Twilight Sleep: The Horrifying Truth About Your Drugged Up, Crazy Preggers Grandma

Today I solved a great family mystery.

It’s been widely discussed in my family, that my grandmother had no recollection of giving birth to any of her three kids. She couldn’t explain it… as far as she knew they just put her to sleep and she woke up with a baby.

My mother, who was very much conscious for my birth, didn’t buy that bullshit.

So, it was often postulated that either the great and mighty Lois was lying, or that there was, indeed, some way that women in the 50s and 60s gave birth without being at all conscious for it. While Lois was not known for being uncannily honest, I figured this wouldn’t really be a thing she lied about… Would she find and open her Christmas presents well before Christmas, and then seal them up like nothing happened? Absolutely. Would she steal her daughter’s dolls to practice hair cutting and then lie about it? You’re damn right. Did she spend my life from age 4 up telling me that she was a robot alien sent here to take me away from my mother, just because she thought the unsure fear in my eyes was hilarious? Yeah… and that’s probably a reason that I’m hella fucked up. Still, lying about remembering the birth of her children just felt a little out of place for her. It was not her typical MO.

I always wondered what miracle of science had been lost to the pages of history, where a woman would give birth under sedation and just wake up with a baby. That sounds WAY better than the shit they do now, dontcha think? No screaming, and you don’t even know if you shit on a table in front of a group of people you’ve never met before. It just sounded like a thing that we should be doing now, since it worked then. Granted, I was sure that the practice was done away with for a reason, but like… WHAT could be worse than childbirth pain?

Childbirth pain hurts so much that women gladly let doctors (anesthesiologists) jam needles into their spine (epidurals, which are safe procedures). I don’t have exact statistics on the chances a spinal tap (it’s not a spinal tap) like that will leave you paralyzed (it’s pretty negligible, tbh) but that is scary shit! Wouldn’t things just be better if the woman were unconscious? I mean a woman in a coma can still give birth to a child, so consciousness isn’t really necessary, is it? (Coma patients CAN give birth under perfect circumstances, but it’s not safe, recommended, or well studied.)

I recently started listening to a podcast called Sawbones: A Marital Tour of Misguided Medicine. It’s good. They talk about old medicine and how fucked up it was. It’s also child friendly, in the sense they don’t curse… unlike this blog, where I say fuck a lot. Anyways, in 2014 they were expecting a kid, so they did a series of childbirth related podcasts. On the actual BIRTH episode, they talked about different ways that men had fucked up the long-standing tradition of men having nothing to do with childbirth, and all the stupid shit they did to “improve” childbirth. (There were good things that came from educated doctor men getting involved in childbirth, but like… this show is about how medicine fucked shit up, not how it helped people… except the vaccine episode, which is great, but also addresses the fact that the dude that developed the smallpox vaccine did some underhanded shit to poor people….)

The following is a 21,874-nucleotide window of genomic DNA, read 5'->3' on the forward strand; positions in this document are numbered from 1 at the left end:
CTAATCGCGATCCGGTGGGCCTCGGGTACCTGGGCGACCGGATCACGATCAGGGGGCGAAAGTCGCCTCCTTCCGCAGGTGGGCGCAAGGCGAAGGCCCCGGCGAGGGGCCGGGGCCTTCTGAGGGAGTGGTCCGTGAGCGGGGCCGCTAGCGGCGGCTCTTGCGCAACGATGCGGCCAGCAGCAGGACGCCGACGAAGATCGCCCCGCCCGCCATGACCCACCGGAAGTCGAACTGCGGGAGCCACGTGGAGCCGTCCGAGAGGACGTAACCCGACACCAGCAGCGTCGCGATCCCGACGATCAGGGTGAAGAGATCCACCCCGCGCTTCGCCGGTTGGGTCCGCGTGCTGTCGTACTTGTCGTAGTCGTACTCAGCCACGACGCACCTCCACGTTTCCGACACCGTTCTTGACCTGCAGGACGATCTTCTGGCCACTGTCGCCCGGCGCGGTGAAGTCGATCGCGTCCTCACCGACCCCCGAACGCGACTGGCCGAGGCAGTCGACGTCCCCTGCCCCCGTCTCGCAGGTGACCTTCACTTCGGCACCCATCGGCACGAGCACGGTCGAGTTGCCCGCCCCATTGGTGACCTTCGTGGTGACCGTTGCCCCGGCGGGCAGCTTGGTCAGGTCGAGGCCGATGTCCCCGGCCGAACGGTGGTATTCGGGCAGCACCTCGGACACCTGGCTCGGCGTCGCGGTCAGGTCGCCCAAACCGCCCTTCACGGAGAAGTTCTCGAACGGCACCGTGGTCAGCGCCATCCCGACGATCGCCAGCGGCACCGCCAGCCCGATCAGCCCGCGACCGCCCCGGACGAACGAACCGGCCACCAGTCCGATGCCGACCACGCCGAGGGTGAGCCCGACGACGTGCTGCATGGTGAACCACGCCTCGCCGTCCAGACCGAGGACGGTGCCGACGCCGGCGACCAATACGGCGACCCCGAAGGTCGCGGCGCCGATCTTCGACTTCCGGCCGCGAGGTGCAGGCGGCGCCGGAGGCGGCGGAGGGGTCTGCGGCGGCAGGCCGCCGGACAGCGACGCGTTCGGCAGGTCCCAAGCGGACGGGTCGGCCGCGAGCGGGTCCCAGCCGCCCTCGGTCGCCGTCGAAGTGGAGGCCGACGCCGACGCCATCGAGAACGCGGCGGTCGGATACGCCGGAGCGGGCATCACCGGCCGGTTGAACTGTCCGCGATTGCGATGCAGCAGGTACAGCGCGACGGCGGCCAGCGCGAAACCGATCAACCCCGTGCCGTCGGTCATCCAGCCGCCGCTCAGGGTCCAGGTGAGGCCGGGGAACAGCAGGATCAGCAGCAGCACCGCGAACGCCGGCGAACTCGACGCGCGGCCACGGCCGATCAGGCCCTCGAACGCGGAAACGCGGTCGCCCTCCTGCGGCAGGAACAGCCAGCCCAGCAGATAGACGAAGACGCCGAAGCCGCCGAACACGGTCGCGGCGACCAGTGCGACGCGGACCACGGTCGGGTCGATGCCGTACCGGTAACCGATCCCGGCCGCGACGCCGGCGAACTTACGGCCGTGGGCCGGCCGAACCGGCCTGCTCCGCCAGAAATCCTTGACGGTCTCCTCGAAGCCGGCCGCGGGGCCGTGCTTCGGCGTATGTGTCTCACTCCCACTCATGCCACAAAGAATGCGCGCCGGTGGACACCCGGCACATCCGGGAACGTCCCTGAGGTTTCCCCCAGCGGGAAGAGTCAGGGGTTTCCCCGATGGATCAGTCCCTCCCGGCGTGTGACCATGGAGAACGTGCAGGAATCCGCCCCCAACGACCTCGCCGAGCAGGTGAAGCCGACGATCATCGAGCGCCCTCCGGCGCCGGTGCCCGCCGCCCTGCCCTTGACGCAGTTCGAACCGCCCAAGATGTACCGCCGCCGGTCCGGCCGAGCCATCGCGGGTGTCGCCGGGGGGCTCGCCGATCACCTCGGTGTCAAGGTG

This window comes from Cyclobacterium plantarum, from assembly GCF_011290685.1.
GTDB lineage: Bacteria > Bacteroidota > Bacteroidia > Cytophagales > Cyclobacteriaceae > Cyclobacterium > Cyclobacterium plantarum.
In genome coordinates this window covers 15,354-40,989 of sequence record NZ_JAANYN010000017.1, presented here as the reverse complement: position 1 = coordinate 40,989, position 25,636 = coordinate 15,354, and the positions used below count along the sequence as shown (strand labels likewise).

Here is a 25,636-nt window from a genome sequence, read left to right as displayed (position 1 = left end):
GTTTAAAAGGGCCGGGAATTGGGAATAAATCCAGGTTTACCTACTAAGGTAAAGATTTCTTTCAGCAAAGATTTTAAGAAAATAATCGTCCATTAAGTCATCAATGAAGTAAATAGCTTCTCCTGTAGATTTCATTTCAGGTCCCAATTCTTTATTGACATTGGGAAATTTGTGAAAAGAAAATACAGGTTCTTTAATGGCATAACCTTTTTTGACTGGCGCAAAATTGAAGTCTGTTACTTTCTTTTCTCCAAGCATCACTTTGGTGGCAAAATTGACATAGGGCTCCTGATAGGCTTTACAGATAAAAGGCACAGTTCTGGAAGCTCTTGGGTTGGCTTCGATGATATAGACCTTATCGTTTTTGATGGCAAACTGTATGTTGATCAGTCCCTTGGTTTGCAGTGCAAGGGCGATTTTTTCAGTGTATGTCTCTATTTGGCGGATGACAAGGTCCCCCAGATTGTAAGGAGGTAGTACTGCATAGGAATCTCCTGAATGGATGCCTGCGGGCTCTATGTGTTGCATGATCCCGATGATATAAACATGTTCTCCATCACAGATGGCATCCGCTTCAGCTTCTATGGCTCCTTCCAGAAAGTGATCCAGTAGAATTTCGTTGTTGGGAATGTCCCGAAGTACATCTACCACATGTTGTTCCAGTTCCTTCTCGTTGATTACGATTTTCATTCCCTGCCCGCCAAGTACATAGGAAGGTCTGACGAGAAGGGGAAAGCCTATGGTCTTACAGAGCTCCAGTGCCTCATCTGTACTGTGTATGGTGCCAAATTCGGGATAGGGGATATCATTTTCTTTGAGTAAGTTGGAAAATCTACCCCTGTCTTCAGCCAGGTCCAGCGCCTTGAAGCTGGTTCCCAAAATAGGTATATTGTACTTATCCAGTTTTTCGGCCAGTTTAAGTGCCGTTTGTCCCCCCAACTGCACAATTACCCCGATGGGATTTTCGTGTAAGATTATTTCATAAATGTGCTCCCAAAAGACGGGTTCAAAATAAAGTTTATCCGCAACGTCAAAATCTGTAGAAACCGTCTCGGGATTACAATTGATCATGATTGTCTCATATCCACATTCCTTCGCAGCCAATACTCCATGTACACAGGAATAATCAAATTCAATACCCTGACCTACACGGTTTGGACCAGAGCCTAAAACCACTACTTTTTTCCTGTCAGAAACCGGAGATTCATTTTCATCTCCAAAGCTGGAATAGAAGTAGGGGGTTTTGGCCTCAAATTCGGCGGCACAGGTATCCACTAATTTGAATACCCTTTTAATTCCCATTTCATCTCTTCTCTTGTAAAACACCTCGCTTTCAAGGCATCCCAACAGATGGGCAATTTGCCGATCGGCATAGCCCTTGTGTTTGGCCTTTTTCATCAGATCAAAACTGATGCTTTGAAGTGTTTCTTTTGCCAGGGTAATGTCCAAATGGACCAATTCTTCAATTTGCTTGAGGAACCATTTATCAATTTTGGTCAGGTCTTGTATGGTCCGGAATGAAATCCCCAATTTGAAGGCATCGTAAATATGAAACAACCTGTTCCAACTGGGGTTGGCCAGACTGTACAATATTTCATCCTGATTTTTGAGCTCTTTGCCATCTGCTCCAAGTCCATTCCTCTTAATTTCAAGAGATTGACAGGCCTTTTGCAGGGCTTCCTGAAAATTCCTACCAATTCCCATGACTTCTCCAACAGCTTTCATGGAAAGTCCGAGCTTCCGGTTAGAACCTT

ANYWAYS, (so much derailing and side-barring) I was listening to the childbirth episode and they got to the point in history where Twilight Sleep became a thing.

Twilight Sleep
In 1903, this guy named Carl Gauss thought, “Hey… why don’t we drug these women giving birth?” Yeah. Great idea, buddy. So, he mixed morphine (obviously a great painkiller) with scopolamine (which has been known to cause hallucinations, confusion, memory loss, agitation, seizures, and all kinds of potentially fatal things for mom and baby, since it can cross the placenta barrier). Gauss thought it up, and people just went with it.

This meant that women would go to the hospital, essentially remember going to sleep, and remember nothing else, but would wake up with a baby. Unbeknownst to the mothers, they would have been strapped down to hospital beds and out of their god damn mind. They’d be violent and unpredictable. I’d scream and cry and see shit errywurr… And then they’d give birth, recover, and remember NOTHING.

You’d think that something from 1903 would have died out pretty quick, but this actually PEAKED in the 50s, which is when my darling grandmother had her kids. So, her lack of memory pretty much points to this being the method she had her kids with, and it didn’t really fade out till like the 70s…Which is a LONG TIME to have crazed women shooting out infants.

Unless you’d previously had a kid, you didn’t know what happened in the delivery room, and even then you didn’t remember shit. Dudes didn’t know what was up, because they weren’t allowed in the delivery rooms. So it just had a tendency to go on. Finally, in the 70s it faded out of style, since people kind of wanted to be more involved with their kids. There’s a real statistical indicator that the mothers that gave birth this way had a cognitive dissonance toward their kids, because there is no birth experience, and that’s probably why things like lamaze became popular. You’re awake and dealing… and supposedly that will make you a better mother.

Anyways. That’s what I learned today, and that solves the mystery of why my grandmother didn’t know anything abut childbirth.

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